Serving God's People in Africa since 1868

Help Provide Food and Clothes to Orphans in Kenya

If you’re like me, you’re old enough to remember the television commercial which aired more than twenty years ago. The visual image was of a child — obviously living in poverty — who seemed to have little hope for the future. As the child looked into the bleakness of his life, a man’s voice said, “a mind is a terrible thing to waste.” It was a powerful message!


Dear Friends,

If you’re like me, you’re old enough to remember the television commercial which aired more than twenty years ago. The visual image was of a child — obviously living in poverty — who seemed to have little hope for the future. As the child looked into the bleakness of his life, a man’s voice said, “a mind is a terrible thing to waste.” It was a powerful message!

All these years later, I still remember that commercial — and those words. And as my work here at the Missionaries of Africa has continued and broadened, that phrase has continued to have an impact on me. More significantly, though, now — with all that I have seen through my work with orphans and neglected children in Africa — I would change that statement to read: “a LIFE is a terrible thing to waste.”

Why? Because in many areas of East Africa — that is exactly what is happening.

Recently, I received a letter from Sr. Agatha Muthoni — a nun who is living in the Taita Region of Kenya (in East Africa) — about 150 miles northwest of Mombasa. There, Sr. Agatha is in charge of a program that reaches out to some of the children living in Kenya who have lost their parents as a result of the HIV epidemic . . . among other tragedies.

In war torn countries, we see so many lives shattered and innocent children suffering from the loss of their parents. As I write, this is happening in places such as Syria, Sudan, and in parts of the Congo. We as Missionaries of Africa are not big enough to help all who ask for help, but through people like Sr. Agatha, we try to help some of them.

“The children need food, medicine, clothing, and education,” Sr. Agatha writes, “but obtaining those necessities is a process. We are doing as much as we can to give the children what they need — but we cannot do it alone. Our Sisters, among others, have also established a center in Voi — the region’s largest town — as an outreach to those boys and girls most in need.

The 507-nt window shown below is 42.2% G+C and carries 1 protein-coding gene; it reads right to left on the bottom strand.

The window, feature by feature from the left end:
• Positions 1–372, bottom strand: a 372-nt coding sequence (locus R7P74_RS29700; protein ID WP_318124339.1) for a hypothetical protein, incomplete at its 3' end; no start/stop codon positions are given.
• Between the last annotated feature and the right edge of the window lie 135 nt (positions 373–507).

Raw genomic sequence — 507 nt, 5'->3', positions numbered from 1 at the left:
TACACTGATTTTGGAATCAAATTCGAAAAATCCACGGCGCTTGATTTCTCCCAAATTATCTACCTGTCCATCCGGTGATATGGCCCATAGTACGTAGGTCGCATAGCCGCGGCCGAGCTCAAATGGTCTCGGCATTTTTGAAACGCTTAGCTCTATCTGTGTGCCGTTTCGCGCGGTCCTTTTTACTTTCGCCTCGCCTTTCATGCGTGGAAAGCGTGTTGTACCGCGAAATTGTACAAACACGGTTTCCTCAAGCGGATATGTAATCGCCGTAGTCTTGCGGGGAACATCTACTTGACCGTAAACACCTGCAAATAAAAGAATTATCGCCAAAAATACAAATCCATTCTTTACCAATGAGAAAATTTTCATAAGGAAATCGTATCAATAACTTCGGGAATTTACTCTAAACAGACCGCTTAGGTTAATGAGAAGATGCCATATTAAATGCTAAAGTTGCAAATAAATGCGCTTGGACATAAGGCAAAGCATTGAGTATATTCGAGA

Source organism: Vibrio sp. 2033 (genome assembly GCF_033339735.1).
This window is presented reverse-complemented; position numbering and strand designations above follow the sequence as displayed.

There, we are teaching the children and helping them to develop skills which will enable them to eventually get jobs and earn a living for themselves.”

“Since some of the boys and girls are very young and cannot work, not every child is ready to be on his or her own. But for those children who are getting older — if they are to survive — it is essential that they learn skills.”

“The local community has been providing clothing for the children,” Sr. Agatha continues, “but since the people here are very poor, we still need help with the cost of food and education. Is there some way you can help these children?”

As I read Sr. Agatha’s letter, I could not help but think about the overwhelming number of orphaned children who need help! Since there are so many, does helping 100 or even 1,000 children really make a difference? But then I imagined: What if just ONE of those children was mine? And if something happened to me — and my child became an orphan — wouldn’t I want someone reaching out to help my child?

My friend, I am praying that we can raise at least $35,000 for the children of Sr. Agatha’s mission in Voi, Kenya, as well as for our other missions in Africa. Please know that no matter what the size of your gift — whether it is a lot or a little — what is most important that we do something. Yes, there are a lot of boys and girls who need help, but together we can help them one child at a time.

For everything that you continue to do for our missions, our missionaries, and for those who cannot do for themselves, thank you. You and your loved ones remain in my prayers

Your Missionary Friend,
Denis P. Pringle
Director of Development